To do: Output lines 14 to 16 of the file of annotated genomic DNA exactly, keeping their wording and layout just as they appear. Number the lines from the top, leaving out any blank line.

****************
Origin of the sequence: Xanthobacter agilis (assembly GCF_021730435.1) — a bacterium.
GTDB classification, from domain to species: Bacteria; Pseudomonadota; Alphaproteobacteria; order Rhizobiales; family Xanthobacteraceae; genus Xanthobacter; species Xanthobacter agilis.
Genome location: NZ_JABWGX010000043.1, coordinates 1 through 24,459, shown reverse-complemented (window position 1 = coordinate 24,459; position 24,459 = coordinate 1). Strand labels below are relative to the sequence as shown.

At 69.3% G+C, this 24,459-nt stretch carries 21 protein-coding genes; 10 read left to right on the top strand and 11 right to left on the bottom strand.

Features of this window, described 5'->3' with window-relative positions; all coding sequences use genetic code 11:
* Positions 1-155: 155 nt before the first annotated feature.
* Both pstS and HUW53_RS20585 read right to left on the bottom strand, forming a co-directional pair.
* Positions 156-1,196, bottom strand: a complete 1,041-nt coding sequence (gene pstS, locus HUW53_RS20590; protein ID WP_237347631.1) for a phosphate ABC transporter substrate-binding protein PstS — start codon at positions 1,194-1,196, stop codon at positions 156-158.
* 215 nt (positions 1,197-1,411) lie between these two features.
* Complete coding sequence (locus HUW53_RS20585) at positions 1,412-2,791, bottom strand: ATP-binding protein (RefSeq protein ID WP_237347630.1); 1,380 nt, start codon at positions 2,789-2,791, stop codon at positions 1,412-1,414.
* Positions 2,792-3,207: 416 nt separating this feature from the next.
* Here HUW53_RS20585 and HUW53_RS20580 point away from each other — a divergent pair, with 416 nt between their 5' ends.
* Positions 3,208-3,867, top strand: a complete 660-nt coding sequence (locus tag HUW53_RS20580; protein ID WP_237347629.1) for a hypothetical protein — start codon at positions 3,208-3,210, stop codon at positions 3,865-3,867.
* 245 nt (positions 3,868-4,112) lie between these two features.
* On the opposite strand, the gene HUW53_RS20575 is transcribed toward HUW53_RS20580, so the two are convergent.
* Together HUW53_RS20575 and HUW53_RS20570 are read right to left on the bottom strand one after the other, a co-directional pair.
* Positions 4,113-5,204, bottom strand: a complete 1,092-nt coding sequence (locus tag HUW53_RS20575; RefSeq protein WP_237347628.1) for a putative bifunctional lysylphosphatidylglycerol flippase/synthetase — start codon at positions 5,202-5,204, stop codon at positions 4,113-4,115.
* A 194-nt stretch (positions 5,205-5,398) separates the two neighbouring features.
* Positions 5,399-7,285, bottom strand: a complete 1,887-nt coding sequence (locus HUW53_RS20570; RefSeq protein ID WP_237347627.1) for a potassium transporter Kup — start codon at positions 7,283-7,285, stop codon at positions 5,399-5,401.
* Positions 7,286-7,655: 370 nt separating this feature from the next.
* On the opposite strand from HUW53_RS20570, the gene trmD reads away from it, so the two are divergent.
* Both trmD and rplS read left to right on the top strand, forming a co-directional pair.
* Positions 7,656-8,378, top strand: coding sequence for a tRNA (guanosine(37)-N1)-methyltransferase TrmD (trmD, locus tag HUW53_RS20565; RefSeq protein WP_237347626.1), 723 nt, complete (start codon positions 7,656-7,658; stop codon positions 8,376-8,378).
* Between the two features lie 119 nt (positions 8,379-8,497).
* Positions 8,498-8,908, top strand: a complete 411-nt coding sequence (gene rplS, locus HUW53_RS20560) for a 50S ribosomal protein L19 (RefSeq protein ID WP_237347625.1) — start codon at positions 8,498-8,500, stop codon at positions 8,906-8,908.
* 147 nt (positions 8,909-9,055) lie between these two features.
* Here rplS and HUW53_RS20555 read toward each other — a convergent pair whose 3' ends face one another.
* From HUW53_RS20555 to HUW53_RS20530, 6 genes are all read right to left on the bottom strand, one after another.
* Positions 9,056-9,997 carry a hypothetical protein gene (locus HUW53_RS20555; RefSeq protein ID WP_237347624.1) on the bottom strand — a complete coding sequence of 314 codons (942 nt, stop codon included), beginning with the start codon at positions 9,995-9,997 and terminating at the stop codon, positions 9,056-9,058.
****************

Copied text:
* 245 nt (positions 3,868-4,112) lie between these two features.
* On the opposite strand, the gene HUW53_RS20575 is transcribed toward HUW53_RS20580, so the two are convergent.
* Together HUW53_RS20575 and HUW53_RS20570 are read right to left on the bottom strand one after the other, a co-directional pair.